Word up! Nothing like some old fashioned NIMBY on the elites in blue states to get them to snap to attention.

    As a resident (in exile) of a very blue town in a very blue county outside of NYC (i.e. Westchester), I can say that nothing drives these people crazier than suggesting they live near some of the more diverse. Or send their dear children to a school a little more diverse, like the ones they fled from in NYC.

  25. Why don’t we just jump to the end of the euphemism carousel now and call it “warm and fuzzy migration”?

  26. Anonymous [AKA "Stephen Marld"] says:

    “Dreamers” is hilarious because it refers to the Dream Act, which never passed. The act in question — well, it’s an executive action, not a lawl — is DACA. So we could call them Dackers, not Dreamers.

  27. Anonymous • Disclaimer says:

    Obviously, no Democrats ever speak among themselves about how immigration policy can used for their benefit to tilt future elections in their favor. They are not trying to change demographics. That’s a conspiracy theory! Instead, there’s just “the changing demographics” which don’t have anything to do with people like Durbin, Schumer, and Gutierrez.

    But, guyth, they would vote GOP if the GOP wasn’t so racist. Maybe Republicans have won short-term thanks to Trump but they’ve branded themselves as the party of immigrant hate for the next few decades — and that’s the demographic of the future! The GOP has signed its own death warrant.

  28. @Beckow
    Ms. Qiu and Mr. Chavez just might have a personal interest in keeping the current 'chain migration' going. There are still lots of people in Latin America, Africa and Asia who could fulfil their dreams in the land of plenty, around 7 billion people.

    Based on the last 30-years of data, a simple calculation suggests that 3-5% of those 7 billion are only two nodes in the chain away from landing in US (in-laws, siblings, cousins, aunts...). That would be 200-350 million new immigrants (legal). Of course only a percentage of them will take advantage of this opportunity, so maybe only 50-100 million would actually come.

    The logic of chain migration says that the 3-5% sponsorship based on the blood chain is permanent. Only the domain over which it is applied grows as new migrants in turn make their relatives eligible. And so on, and so on...

    Maybe Dick Durbin just likes crowds. Or has no interest or concept of the future. In any case, unless the Almighty intervenes, in two generations United States will have 500 to 700 million people, mostly of recent Third World origin. Good luck.

    Replies: @bomag, @Anonymous

    in two generations United States will have 500 to 700 million people, mostly of recent Third World origin

    And I looked, and behold a pale horse: and his name that sat on him was Death, and Hell followed with him. And power was given to them over the fourth part of the earth, to kill with sword, and with hunger, and with death, and with the beasts of the earth.

    Durbin sounds like the guy that arranged all this.

  29. I don’t know about Chain Migration but I think China has Chan Migration to Xianxiang.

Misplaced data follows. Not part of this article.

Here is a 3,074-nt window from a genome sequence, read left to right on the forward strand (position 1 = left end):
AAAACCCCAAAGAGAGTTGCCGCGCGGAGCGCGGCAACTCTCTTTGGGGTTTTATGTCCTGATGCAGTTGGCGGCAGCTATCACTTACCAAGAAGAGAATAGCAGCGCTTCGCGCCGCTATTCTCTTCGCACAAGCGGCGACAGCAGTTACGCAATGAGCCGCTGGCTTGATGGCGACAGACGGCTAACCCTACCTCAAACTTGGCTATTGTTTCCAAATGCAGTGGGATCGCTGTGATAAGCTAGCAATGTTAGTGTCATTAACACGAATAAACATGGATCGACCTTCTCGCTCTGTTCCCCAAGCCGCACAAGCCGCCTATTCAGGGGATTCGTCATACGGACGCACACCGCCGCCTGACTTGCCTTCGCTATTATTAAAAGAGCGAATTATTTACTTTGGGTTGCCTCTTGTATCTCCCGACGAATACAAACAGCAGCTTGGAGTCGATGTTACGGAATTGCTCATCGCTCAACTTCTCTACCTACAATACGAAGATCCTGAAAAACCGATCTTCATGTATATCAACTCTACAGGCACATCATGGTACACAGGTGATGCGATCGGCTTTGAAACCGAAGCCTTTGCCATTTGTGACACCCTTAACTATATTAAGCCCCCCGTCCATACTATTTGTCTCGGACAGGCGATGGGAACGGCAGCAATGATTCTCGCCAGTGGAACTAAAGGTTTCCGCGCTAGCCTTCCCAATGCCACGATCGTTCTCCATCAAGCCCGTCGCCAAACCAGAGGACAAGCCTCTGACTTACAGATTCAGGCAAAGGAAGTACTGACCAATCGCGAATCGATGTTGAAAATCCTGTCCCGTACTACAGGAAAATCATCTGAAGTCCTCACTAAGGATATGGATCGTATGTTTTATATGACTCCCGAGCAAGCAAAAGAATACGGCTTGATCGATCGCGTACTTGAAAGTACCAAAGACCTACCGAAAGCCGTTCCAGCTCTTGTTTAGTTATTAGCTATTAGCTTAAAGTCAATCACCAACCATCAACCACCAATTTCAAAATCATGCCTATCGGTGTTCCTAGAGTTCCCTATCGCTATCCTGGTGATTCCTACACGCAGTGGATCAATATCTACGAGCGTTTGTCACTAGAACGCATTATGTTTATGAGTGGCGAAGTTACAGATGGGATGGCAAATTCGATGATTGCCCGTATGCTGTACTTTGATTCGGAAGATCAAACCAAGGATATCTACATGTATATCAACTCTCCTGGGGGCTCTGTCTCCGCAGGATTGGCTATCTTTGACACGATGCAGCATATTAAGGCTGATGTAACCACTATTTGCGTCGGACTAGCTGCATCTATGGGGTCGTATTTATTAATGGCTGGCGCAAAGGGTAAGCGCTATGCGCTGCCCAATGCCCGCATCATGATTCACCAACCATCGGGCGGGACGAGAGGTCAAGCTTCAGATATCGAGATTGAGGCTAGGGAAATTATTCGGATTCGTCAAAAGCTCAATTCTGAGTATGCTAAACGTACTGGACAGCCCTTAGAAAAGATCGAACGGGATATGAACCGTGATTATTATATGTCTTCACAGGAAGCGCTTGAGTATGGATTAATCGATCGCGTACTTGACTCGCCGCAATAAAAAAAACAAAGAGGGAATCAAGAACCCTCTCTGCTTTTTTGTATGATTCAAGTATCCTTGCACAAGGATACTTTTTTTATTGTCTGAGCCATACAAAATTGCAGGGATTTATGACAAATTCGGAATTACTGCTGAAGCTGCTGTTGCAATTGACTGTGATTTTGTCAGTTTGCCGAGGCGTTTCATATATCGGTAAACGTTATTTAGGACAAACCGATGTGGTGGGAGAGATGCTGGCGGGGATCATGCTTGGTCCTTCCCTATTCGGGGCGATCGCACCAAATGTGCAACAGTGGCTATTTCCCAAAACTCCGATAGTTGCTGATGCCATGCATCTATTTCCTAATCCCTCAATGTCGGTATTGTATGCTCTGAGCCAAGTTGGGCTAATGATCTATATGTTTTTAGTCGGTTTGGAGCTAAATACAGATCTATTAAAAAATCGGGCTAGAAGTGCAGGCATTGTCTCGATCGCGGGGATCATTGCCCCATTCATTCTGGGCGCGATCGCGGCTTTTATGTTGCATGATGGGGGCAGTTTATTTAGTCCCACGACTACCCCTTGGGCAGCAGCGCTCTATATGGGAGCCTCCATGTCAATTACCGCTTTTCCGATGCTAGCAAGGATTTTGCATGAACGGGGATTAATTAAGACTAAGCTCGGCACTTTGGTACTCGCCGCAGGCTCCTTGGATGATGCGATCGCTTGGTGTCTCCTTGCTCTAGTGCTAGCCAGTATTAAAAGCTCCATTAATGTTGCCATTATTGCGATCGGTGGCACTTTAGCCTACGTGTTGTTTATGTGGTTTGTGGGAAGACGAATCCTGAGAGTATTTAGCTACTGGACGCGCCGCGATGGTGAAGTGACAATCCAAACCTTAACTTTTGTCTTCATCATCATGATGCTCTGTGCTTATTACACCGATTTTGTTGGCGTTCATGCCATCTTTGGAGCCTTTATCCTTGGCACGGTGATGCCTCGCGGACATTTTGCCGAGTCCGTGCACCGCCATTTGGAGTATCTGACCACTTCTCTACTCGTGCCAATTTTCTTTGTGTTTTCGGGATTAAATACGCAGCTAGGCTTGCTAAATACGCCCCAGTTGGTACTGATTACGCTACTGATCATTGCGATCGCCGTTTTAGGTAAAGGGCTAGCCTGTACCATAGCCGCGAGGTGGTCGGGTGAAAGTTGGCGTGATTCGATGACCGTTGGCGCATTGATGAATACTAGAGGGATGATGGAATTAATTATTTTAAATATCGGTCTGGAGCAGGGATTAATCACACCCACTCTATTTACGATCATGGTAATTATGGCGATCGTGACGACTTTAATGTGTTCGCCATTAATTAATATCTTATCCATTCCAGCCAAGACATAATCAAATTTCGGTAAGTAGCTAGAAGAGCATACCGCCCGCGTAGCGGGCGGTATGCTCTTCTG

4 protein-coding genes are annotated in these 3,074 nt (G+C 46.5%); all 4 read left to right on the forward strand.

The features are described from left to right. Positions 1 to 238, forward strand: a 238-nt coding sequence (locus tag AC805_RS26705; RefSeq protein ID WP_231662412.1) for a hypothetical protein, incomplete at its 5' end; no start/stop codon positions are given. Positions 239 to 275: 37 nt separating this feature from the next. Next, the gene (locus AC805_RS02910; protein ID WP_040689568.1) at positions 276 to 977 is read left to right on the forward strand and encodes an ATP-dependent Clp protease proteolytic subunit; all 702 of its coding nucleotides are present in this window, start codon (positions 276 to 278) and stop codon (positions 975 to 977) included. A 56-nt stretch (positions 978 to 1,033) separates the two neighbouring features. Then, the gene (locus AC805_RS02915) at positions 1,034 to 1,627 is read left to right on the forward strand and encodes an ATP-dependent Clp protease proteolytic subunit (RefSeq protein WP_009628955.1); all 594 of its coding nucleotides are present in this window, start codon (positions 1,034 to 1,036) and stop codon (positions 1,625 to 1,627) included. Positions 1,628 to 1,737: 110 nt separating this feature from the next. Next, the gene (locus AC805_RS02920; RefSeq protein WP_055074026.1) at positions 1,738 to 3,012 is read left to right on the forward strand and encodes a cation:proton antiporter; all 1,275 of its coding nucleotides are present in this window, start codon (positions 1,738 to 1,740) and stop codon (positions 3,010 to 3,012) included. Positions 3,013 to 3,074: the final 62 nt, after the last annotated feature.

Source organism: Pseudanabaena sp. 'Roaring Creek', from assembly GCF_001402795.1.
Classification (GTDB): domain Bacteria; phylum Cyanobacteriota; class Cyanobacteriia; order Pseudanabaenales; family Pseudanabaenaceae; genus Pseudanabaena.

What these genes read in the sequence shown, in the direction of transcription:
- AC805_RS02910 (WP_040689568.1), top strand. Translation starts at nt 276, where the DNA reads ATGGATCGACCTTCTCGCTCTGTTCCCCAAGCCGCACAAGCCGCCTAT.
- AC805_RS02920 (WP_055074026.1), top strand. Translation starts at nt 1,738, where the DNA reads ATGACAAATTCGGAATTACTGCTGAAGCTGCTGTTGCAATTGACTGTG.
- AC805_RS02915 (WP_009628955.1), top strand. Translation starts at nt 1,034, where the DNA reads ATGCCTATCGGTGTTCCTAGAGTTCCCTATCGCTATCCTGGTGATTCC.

I think the arrival of all those Chans is pissing off the Uighurs who are being supplanted and replaced.

    Progressives used to condemn ‘Manifest Destiny’ for whitewashing what was ethnic cleansing of Americans. But how nice to call new ethnic cleansing as a ‘dream’.

    Do all these people of color ask why they are so eager to run from their own kind and live in white-made nations? Do they ever ask why they hate the idea of being sent back to their own people and culture? If indeed they loathe being with their own kind, why should whites welcome them?

  30. @Beckow
    Ms. Qiu and Mr. Chavez just might have a personal interest in keeping the current 'chain migration' going. There are still lots of people in Latin America, Africa and Asia who could fulfil their dreams in the land of plenty, around 7 billion people.

    Based on the last 30-years of data, a simple calculation suggests that 3-5% of those 7 billion are only two nodes in the chain away from landing in US (in-laws, siblings, cousins, aunts...). That would be 200-350 million new immigrants (legal). Of course only a percentage of them will take advantage of this opportunity, so maybe only 50-100 million would actually come.

    The logic of chain migration says that the 3-5% sponsorship based on the blood chain is permanent. Only the domain over which it is applied grows as new migrants in turn make their relatives eligible. And so on, and so on...

    Maybe Dick Durbin just likes crowds. Or has no interest or concept of the future. In any case, unless the Almighty intervenes, in two generations United States will have 500 to 700 million people, mostly of recent Third World origin. Good luck.

    Replies: @bomag, @Anonymous

    Once the economy collapses and the vast majority have third or fourth world living standards, immigration will cease. There will be a die off, and the population will level off. We will be like South American countries.

    • Replies: @Beckow
    @Anonymous


    Once the economy collapses and the vast majority have third or fourth world living standards, immigration will cease.
     
    The living standards have already worsened, and yet the migration has accelerated. The difference between West and Third World is so dramatic that it will go on even after the 'collapse'. These are very motivated people, and there is a lot of them. They are coming for the plumbing, even if many of them don't plan to use it...
  31. Would “sausage link migration” be more acceptable?

  32. Anonymous • Disclaimer says:

    Perhaps the most accurate term is ‘colonization’, with the term ‘colony’ being used in its original, accurate sense, and not in the commonly used 19th century mis-use of the term.

    ‘Colony’ , of course refers to the ancient Roman practice of settling Roman army veterans in tracts of conquered territory by the means of granting them tracts of land to farm as an inducement – by that means it was intended that the conquered lands would eventually be entirely populated by ‘good Roman stock’ and thus become an integral part of Empire.